Leadership candidates Sajid Javid and Jeremy Hunt praised Hancock’s “energetic” campaign after Hancock pulled out of the contest last week. whatsapp Joe Curtis Tory leadership race: Matt Hancock backs Boris Johnson But Hancock today said London’s former mayor is the best chance at ending the Tory party’s internal feud over Brexit. More From Our Partners Brave 7-Year-old Boy Swims an Hour to Rescue His Dad and Little Sistergoodnewsnetwork.org‘Neighbor from hell’ faces new charges after scaring off home buyersnypost.comRussell Wilson, AOC among many voicing support for Naomi Osakacbsnews.comPolice Capture Elusive Tiger Poacher After 20 Years of Pursuing the Huntergoodnewsnetwork.orgFlorida woman allegedly crashes children’s birthday party, rapes teennypost.comNative American Tribe Gets Back Sacred Island Taken 160 Years Agogoodnewsnetwork.orgA ProPublica investigation has caused outrage in the U.S. this weekvaluewalk.comSupermodel Anne Vyalitsyna claims income drop, pushes for child supportnypost.comAstounding Fossil Discovery in California After Man Looks Closelygoodnewsnetwork.org Square Mile bosses warmed to Johnson during his time as the mayor of London. He has now opted to support the favourite, Johnson, despite ruling out a no-deal Brexit in his own campaign. Read more: ‘A long way to go’ in Tory contest after first round victory, says Boris Johnson has also won the support of former work and pensions secretary Esther McVey, who fell at the first hurdle in the first round of MP voting. Tags: Boris Johnson One City source told City A.M. that Johnson was likely to bring up the threat of a Corbyn government in talks with finance chiefs. Lord Alan Sugar has said he would support Johnson’s Tory leadership race. Johnson has the backing of 114 MPs but is set to meet 25 business leaders this morning. He told City A.M. that “the public like him [and] he did a good job as the mayor of London”. Hancock quit the Conservative leadership contest last week. Ad Unmute by Taboolaby TaboolaSponsored LinksSponsored LinksPromoted LinksPromoted LinksYou May Likebonvoyaged.comThese Celebs Are Complete Jerks In Real Life.bonvoyaged.comUndoPast Factory4 Sisters Take The Same Picture For 40 Years. Don’t Cry When You See The Last One!Past FactoryUndoZen HeraldEllen Got A Little Too Personal With Blake Shelton, So He Said ThisZen HeraldUndoFilm OracleThey Drained Niagara Falls – Their Gruesome Find Will Keep You Up All NightFilm OracleUndoDefinitionMost Embarrassing Mistakes Ever Made In HistoryDefinitionUndoMisterStoryWoman files for divorce after seeing this photoMisterStoryUndoDaily Funny40 Brilliant Life Hacks Nobody Told You AboutDaily FunnyUndoNext RefinanceThey Drained Niagara Falls — They Weren’t Prepared For This Sickening DiscoveryNext RefinanceUndoElvenarIf You Are Above 30, this Fantasy Game is a Must-Have. No Install.ElvenarUndo “Having considered all the options, I’m backing Boris Johnson as the best candidate to unite the Conservative party, so we can deliver Brexit and then unite the country behind an open, ambitious, forward-looking agenda, delivered with the energy that gets stuff done,” Hancock wrote in the Times. Share Monday 17 June 2019 9:02 am whatsapp They added: “People do like meeting Boris, they like being wooed by him.” But Hancock praised the former foreign secretary, saying he has a “unique” personality. Read more: ‘You’re hired’: Lord Sugar supports Boris PM bid Johnson has said the UK must leave the EU by the 31 October deadline with or without a deal. But they have since cooled on the leadership frontrunner following his hard Brexit rhetoric. Rivals criticised Johnson’s decision not to take part in the Channel 4 debates. The odds-on favourite wants to build new bridges with the City after burning them during the Brexit campaign. “We need that unity in the Conservative party, and then in the country. Let’s move forward,” he added. Boris Johnson is the frontrunner in the Tory leadership race His backing follows Johnson’s failure to appear in a live television debate between the leadership contestants last night. Meanwhile, Johnson is set to launch charm offensive in the City of London this week to make up for his alleged “f*** business” comment during the 2016 EU referendum. Health secretary Matt Hancock today threw his support behind Tory leadership race frontrunner Boris Johnson to become the country’s next Prime Minister.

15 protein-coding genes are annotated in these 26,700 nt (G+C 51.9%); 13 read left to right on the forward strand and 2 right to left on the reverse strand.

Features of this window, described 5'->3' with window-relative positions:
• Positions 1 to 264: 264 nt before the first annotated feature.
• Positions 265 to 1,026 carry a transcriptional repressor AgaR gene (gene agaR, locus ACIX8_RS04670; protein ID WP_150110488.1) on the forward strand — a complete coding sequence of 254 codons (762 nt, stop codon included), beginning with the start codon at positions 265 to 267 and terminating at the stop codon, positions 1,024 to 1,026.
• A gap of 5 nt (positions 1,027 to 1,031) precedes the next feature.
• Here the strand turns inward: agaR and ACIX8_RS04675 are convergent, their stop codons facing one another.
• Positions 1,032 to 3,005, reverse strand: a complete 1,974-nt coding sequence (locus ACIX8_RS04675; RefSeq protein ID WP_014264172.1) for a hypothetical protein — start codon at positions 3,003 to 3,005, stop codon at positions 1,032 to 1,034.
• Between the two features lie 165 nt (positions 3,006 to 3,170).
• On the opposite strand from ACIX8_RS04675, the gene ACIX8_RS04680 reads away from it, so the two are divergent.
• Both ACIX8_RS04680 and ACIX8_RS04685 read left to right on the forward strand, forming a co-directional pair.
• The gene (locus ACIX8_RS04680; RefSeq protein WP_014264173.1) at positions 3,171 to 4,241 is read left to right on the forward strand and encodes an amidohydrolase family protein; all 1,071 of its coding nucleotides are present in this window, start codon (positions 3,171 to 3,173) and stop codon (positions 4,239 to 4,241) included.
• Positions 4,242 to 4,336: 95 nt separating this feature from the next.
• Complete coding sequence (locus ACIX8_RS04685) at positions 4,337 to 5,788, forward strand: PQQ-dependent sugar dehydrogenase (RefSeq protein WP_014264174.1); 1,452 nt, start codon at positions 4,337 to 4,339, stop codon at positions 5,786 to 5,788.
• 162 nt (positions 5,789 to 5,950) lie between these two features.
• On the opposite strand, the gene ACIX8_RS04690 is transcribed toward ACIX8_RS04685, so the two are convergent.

The London-listed group’s share price fell five per cent to 1,653p in early morning trading, as investors digested the group’s warning that global catastrophes were likely to knock profits. Disasters such as Typhoon Jebi in Japan and Hurricane Michael in Florida, however, caused the group to warn of a “continued deterioration” in the market. Hiscox trumps profit forecasts but warns of profit hit from natural disasters Read more: The Hiscox CEO who has got the City covered Hisxoc said that it has strengthened reserves for prior year claims from Typhoon Jebi, Hurricane Michael and for the risk excess book. Friday 12 July 2019 9:13 am Sebastian McCarthy whatsapp “The scale of deterioration has been significant, with industry loss estimates having increased materially since these events,” the firm said. Share In May the Lloyd’s of London insurer said that gross written premiums in the first three months of the year as rates improved in the London market. A spate of natural disasters battered insurance giant Hiscox over the last year, with the insurer’s share price sliding five per cent this morning as it warned of a deteriorating market. Read more: Hiscox grows premiums as London market rates improve More From Our Partners Russell Wilson, AOC among many voicing support for Naomi Osakacbsnews.com980-foot skyscraper sways in China, prompting panic and evacuationsnypost.comBrave 7-Year-old Boy Swims an Hour to Rescue His Dad and Little Sistergoodnewsnetwork.orgFlorida woman allegedly crashes children’s birthday party, rapes teennypost.comNative American Tribe Gets Back Sacred Island Taken 160 Years Agogoodnewsnetwork.orgA ProPublica investigation has caused outrage in the U.S. this weekvaluewalk.comAstounding Fossil Discovery in California After Man Looks Closelygoodnewsnetwork.orgI blew off Adam Sandler 22 years ago — and it’s my biggest regretnypost.comPolice Capture Elusive Tiger Poacher After 20 Years of Pursuing the Huntergoodnewsnetwork.org The FTSE 100 insurer said that profits before tax for the first half of 2019 would be between $150m (£120m) and $170m, beating the average analysts’ estimate of $152.6m as per Refinitiv data. Yet despite beingset back by a number of catastrophic typhoons and hurricanes, thefirm issued a better-than-expected earnings forecast this morning. whatsapp